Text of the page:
Disable compression on SSL/TLS connections in Apache 16 using mod_header
First, CRIME only applies if your website uses all of these three: It is only useful for hijacking active sessions, and is most useful if your server doesn't require session IP matching. While many websites do use this combination, it's not as common as many would think. Also, some statistics suggest that What Does NOT Work:
The Vary field just tells upstream proxies if they're allowed to cache a dynamic page. While it's important to consider for your caching strategy, not so much for this particular vulnerability.Unsetting the Accept-Encoding field will only affect mod_deflate or mod_gzip; it doesn't affect compression by SSL/TLS. So your method will not work.What Does Work:
There are two options for protecting your server. You can disable compression support in your SSL/TLS library, by recompiling it without compression; or you can patch your server to support the SSLCompression directive. Apache 2.4.x supports this directive natively. Apache 2.2.22 can be patched relatively easily. Various Operation System Distributions are back-porting the patches now, check with your Distro provider for details (most Linux Distro use ancient versions of Apache that they've written custom back-ports of security patches for. So you'll pretty much be at your Distro's mercy if you're using their sanctioned packages).How Sure Are You:
There's a very easy to use SSL "Problem" Scanner available from SSL Labs. It will detect if your server is CRIME vulnerable. You can semi-ignore BEAST warnings as all modern browsers have fixed the issue client side. It would depend on your particular set of circumstances however.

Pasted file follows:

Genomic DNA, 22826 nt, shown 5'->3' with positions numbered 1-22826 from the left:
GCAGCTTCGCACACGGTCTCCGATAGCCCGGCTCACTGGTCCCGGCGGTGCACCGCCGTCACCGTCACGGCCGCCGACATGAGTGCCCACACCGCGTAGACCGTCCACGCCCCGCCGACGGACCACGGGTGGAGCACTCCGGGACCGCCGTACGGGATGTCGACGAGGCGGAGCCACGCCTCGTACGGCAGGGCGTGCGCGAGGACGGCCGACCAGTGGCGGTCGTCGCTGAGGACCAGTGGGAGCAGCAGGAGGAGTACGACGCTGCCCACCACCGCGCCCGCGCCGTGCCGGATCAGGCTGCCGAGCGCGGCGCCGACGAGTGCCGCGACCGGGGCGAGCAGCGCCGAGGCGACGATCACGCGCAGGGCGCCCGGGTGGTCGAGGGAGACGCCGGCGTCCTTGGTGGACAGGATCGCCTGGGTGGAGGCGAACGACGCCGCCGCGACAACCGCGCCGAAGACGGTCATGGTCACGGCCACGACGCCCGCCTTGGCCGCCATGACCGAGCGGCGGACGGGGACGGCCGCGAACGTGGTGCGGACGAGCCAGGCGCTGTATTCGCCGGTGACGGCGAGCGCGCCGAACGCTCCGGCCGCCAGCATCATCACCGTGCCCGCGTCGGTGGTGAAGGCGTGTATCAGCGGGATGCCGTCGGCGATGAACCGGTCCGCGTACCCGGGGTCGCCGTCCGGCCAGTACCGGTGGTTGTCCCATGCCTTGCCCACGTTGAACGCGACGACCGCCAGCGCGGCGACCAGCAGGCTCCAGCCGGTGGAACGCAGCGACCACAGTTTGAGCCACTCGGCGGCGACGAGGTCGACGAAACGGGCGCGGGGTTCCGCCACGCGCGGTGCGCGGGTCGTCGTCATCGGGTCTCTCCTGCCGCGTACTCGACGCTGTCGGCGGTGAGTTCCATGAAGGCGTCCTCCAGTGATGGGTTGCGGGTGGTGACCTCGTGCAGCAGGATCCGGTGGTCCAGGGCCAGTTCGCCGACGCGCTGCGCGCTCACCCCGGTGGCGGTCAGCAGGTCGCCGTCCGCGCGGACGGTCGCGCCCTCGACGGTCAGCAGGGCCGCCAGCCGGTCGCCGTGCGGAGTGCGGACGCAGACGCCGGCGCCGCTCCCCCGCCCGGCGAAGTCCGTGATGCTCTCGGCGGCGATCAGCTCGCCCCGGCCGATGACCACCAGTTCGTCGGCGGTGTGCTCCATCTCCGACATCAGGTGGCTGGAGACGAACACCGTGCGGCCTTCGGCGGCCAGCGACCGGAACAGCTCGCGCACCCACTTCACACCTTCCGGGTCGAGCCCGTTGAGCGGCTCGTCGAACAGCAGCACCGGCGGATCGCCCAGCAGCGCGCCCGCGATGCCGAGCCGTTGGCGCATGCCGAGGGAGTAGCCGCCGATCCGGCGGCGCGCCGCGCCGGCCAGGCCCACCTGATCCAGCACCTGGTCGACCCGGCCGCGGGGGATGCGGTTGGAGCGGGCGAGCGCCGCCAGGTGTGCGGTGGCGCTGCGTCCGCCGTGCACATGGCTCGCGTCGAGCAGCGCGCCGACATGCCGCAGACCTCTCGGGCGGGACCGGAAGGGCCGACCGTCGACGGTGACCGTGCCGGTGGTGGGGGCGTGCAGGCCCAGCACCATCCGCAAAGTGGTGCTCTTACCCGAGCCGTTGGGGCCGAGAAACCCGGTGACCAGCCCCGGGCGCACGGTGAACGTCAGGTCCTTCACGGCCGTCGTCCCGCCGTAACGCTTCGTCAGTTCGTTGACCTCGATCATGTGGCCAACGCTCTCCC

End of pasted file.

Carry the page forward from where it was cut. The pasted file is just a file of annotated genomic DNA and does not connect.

I think there is something wrong with this problem. How do you know if the vertical acceleration is zero?
You're correct that the vertical component of Newton's second law should be$$sum F_y ma_y$$You set $a_y 0$ because the block is not flying up off the table. This is implied by the wording of the problem: usually blocks are assumed not to be flying up off their tables unless it is explicitly stated that that is a possibility. Plus, the fact that they ask for an apparent weight suggests that the block is staying against the surface it sits on.
However, you can also show that the block stays on the table if the diagonal force is $15text N$. To do so, you use the rule that the normal force will be as strong as it has to be to cancel out the forces pushing the block against the surface.In detail, you add up all forces acting on the block other than the normal force, which in this case gives you $Fsintheta - mg$. If this "subtotal force" is directed into the surface, the normal force will have the same magnitude but will act away from the surface, so that the net force including the normal force is zero.$$N sum_textother F_perp 0$$On the other hand, if the "subtotal force" is directed away from the surface, the normal force will be unable to counteract it. In that case the normal force will be zero, and there will be a net force on the block. Since net force equals acceleration, you can then conclude that the block will have an acceleration perpendicular to the table, i.e. it will fly up off the table.In short, the status of the block's motion and the normal force depends on the sum of the other forces:
Windows 2008: re-use of deleted blocks on virtual thin disks